eToro’s weekly Nasdaq focus: Staying cool in a crisis, as markets try to figure out the Fed
In this Stockhead series, Josh Gilbert – market analyst at global investment platform eToro – gives investors the scoop on all things Nasdaq related; the key market themes, along with popular investment trends based on eToro’s data and insights.
It was a tough week for the Nasdaq 100, with the index tumbling more than 4% on Tuesday and Wednesday sessions.
The federal reserve minutes were more hawkish than some had expected as they laid out their plans to shrink its huge balance sheet.
The minutes gave us some clues about how the Fed views rate hikes and policy.
Although there were no huge surprises, they did show the Fed is serious about fighting inflation through rapid and aggressive policy changes.
The market has already priced in a number of hikes this year, with the expectation that interest rates will be at 2.5% come the year-end, but there is still a wealth of uncertainty to consider, and the Fed’s hawkish tone has spooked investors this week.
However, investors should remember that the Fed has been clear in stating they are flexible and will be transparent about further hikes.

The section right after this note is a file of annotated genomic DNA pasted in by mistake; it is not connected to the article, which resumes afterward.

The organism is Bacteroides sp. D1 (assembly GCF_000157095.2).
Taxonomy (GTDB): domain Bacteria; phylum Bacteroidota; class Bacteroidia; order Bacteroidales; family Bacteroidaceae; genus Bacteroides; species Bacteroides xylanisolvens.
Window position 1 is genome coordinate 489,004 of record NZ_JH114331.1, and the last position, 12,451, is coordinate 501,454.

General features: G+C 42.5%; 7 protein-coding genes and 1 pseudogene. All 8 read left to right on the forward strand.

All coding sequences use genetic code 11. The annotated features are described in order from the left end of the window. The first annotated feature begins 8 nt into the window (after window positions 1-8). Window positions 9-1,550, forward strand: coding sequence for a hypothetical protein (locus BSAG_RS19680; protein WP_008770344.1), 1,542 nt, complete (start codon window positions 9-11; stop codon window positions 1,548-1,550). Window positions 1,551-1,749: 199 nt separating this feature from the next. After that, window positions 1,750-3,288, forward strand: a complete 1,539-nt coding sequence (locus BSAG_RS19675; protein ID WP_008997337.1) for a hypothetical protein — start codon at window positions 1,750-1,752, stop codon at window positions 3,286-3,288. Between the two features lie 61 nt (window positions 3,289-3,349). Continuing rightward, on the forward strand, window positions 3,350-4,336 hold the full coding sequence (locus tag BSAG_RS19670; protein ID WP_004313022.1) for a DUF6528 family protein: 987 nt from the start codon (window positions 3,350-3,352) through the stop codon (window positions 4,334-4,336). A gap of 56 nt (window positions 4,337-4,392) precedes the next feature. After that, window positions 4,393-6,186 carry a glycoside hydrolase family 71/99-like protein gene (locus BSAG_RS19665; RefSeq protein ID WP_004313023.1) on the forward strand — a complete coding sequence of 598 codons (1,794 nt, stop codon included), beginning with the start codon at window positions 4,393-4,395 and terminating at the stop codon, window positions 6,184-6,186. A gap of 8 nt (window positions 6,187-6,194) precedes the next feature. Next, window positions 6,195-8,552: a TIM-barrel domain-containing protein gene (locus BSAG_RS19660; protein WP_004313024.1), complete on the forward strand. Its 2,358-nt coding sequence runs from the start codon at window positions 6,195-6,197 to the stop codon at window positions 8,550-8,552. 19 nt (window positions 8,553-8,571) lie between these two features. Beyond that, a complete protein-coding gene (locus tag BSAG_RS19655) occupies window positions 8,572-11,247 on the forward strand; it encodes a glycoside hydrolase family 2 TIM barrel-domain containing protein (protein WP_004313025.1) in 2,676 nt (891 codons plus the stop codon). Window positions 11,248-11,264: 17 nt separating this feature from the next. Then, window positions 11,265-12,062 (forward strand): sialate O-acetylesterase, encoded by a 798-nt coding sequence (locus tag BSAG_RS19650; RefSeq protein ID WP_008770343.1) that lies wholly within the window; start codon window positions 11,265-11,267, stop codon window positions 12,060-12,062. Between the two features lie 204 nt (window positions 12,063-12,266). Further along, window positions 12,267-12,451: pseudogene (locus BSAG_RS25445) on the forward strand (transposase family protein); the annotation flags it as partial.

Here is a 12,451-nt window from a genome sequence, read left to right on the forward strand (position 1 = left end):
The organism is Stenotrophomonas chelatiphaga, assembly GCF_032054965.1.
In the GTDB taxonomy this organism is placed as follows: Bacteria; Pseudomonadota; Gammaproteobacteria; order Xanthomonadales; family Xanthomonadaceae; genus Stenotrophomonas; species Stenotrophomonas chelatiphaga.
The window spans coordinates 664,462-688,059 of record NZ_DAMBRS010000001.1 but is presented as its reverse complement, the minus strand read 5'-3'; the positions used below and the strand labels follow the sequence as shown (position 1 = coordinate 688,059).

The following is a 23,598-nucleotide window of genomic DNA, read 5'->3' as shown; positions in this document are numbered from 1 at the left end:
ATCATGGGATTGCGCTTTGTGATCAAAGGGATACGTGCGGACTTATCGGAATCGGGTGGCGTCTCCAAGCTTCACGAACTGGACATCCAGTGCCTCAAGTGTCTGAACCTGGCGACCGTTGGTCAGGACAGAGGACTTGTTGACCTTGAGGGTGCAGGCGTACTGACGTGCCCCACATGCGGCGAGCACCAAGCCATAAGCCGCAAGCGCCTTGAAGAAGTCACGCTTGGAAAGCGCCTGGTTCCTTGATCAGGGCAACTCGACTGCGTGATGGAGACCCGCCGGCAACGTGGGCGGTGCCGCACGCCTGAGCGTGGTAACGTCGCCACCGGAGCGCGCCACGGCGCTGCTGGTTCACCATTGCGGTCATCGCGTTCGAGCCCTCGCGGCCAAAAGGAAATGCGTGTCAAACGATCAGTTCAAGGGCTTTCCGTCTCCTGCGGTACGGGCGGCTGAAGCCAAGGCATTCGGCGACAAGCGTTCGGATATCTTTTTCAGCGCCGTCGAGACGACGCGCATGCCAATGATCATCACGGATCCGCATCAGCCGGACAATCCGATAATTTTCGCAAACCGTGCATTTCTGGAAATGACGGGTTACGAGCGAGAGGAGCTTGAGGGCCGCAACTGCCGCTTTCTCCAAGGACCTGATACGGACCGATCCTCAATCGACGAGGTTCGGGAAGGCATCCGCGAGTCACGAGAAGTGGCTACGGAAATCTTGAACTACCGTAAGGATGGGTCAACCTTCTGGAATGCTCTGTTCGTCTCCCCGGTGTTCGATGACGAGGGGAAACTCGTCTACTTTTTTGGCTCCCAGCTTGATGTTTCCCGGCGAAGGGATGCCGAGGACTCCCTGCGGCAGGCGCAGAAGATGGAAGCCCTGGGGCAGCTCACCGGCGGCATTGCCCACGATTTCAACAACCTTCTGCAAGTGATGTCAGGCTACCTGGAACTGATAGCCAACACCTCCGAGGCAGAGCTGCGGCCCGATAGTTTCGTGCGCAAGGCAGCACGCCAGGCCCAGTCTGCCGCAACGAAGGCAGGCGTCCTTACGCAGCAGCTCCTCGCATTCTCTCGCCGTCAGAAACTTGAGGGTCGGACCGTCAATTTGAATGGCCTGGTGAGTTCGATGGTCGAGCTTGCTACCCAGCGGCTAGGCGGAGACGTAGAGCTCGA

It would be hard to envisage seeing a more aggressive hike than 50bps at the next meeting, and the market has already priced in a 50bps hike at the next meeting.
So the risks for investors are that the Fed is falling behind the curve, letting inflation get out of hand and having to tighten policy faster than markets are anticipating.
Despite everything, equities have seen a sharp rebound out of ‘correction’ territory in recent weeks and have been impressively resilient in the face of surging inflation, a hawkish Fed pivot, war in Europe, and renewed China weakness.
It was a problematic Q1 for investors, but we believe the outlook is improving as we head into Q2.
Valuations are lower, markets have now priced 2.5% of hikes this year, and earnings growth is still strong.
Our central view is that a de-escalating Ukraine crisis will ease high geopolitical uncertainty and commodity prices.
Global growth will stay robust as Covid lockdowns loosen and China’s zero-covid policy relaxes.
Still, volatility will remain elevated as monetary stimulus fades, and it will continue to be a challenging year for investors.
Technology stocks, particularly ‘disruptive tech’ (think Cathie Wood and ARK), will come under pressure given their lofty valuations, whereas big tech is likely to stay more resilient.
In terms of news flow, one of the week’s standouts was the emergence of Elon Musk’s 9.2% stake in Twitter, valued at around USD$3billion, making him the largest shareholder.
The news triggered a Twitter share price surge, climbing as much as 30 per cent this week.
This could be a significant step in helping to elevate Twitter to the next level of growth. It has a fantastic platform with millions of users, but has always struggled to monetise its user base.
It remains to be seen what Musk has plans for his stake, but after also being announced by CEO Parag Agrawal as a member of the board, he’s likely to have a fair amount of involvement.